Award-winning author, literary-arts advocate and recent Concordia honorary doctorate recipient Clark Blaise, LLD 13, was barely 26 years old when he approached the chair of Sir George Williams Department of English, Sidney Lamb, with an idea.
It was 1966. Blaise had recently moved to Montreal from Iowa and was working as a literature and writing professor in the department alongside colleague “Peggy” (better known as Margaret) Atwood. He proposed to create a program geared exclusively to creative writers. “Lamb thought it was interesting,” recalls Blaise. “He didn’t say goodbye. He was receptive, which I didn’t think would happen.”
Blaise also could not have imagined that almost 50 years later — and decades after he left Concordia in 1978 — the program he envisioned would not only survive but thrive on its reputation as one of North America’s finest. “I came to Montreal out of programs in Iowa that were so devoted to creative writing,” he says. “In Montreal, I saw extraordinary talent. If I had not had such incredible students at Sir George Williams, I probably wouldn’t have been fired up.”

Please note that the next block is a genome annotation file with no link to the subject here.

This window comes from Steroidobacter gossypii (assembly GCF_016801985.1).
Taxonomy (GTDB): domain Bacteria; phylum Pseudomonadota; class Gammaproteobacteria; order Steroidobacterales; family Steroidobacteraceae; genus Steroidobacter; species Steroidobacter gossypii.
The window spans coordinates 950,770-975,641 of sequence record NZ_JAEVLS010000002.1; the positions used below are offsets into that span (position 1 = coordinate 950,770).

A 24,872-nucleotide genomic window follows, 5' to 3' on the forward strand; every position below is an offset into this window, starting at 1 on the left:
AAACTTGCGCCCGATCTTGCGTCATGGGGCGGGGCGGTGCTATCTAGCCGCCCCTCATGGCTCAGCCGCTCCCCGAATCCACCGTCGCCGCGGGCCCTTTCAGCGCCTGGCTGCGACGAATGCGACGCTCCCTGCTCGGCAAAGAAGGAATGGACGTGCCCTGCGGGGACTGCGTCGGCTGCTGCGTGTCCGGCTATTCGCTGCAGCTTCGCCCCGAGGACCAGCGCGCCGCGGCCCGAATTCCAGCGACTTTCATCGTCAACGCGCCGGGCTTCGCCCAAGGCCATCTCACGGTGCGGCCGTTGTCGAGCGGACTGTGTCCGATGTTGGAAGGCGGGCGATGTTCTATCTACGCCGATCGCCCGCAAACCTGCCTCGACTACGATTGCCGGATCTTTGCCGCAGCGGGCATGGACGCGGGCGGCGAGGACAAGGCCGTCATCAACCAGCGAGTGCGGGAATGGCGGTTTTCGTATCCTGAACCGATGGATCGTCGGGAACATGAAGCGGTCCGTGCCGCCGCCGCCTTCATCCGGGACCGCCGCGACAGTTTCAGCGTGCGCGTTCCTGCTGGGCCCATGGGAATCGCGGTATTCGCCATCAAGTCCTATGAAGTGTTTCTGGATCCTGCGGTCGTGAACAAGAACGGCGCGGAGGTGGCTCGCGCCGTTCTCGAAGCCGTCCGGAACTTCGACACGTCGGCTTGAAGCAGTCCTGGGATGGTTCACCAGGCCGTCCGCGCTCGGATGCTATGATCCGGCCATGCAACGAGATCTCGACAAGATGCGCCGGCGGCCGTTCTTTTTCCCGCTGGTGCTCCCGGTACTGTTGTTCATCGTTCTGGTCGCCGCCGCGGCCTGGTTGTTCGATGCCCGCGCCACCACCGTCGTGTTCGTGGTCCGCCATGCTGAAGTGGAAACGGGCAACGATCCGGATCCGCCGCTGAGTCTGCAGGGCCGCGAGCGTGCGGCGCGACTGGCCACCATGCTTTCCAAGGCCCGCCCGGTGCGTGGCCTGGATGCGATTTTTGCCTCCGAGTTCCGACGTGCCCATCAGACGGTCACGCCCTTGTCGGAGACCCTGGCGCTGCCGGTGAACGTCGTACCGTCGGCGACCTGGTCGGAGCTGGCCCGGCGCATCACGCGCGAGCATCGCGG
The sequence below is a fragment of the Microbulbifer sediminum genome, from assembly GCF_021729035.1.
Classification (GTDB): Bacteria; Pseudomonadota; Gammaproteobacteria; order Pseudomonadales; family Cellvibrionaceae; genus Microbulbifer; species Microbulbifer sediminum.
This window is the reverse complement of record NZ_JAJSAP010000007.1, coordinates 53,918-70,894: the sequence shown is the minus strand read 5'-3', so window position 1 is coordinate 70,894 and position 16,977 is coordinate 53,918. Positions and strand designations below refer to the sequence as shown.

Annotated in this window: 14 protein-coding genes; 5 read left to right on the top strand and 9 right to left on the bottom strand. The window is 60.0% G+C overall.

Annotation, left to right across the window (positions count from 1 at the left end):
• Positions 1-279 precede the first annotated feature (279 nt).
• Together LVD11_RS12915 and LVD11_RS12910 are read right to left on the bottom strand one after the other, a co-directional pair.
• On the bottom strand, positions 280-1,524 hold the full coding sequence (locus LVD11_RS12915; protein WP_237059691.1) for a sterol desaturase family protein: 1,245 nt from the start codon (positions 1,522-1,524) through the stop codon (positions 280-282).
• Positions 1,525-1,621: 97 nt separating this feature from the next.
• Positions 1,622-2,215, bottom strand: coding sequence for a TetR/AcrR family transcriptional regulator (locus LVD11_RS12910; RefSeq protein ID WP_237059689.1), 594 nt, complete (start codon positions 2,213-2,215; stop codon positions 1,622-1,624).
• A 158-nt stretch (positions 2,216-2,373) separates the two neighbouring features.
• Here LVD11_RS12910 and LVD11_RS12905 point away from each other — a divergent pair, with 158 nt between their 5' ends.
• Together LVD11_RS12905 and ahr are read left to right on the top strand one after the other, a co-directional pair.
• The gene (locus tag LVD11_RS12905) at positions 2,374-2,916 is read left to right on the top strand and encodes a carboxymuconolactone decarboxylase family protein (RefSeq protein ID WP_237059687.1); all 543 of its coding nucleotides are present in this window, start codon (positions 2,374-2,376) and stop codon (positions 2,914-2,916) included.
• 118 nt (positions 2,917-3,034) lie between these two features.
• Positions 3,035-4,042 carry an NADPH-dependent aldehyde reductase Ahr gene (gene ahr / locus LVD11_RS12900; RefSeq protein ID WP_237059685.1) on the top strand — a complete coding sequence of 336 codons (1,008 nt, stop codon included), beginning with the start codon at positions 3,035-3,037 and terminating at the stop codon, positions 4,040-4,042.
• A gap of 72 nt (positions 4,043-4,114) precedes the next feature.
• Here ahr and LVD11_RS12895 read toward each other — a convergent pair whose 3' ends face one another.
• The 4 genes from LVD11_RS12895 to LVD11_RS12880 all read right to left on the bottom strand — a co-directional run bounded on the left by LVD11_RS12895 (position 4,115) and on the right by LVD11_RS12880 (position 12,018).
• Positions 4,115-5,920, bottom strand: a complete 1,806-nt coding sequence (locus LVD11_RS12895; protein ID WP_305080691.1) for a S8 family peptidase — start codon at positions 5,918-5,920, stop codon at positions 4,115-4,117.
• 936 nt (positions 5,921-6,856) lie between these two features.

Launched in the early 1970s, Concordia’s Creative Writing Program was based on the same curriculum Blaise had studied as a graduate student in the University of Iowa’s International Writing Program. (Blaise would later become a professor and director of the Iowa program, which is a residency.)
In May, a new curriculum will be unveiled at Concordia. Its author, Terence Byrnes, MA 80, was the Creative Writing Program’s coordinator until fall 2013. For Byrnes, the program has certainly come a long way from its fledgling years. And he should know — Byrnes was a first-year Concordia graduate student in the Department of English when he attended Blaise’s weekly writers’ workshops in 1975.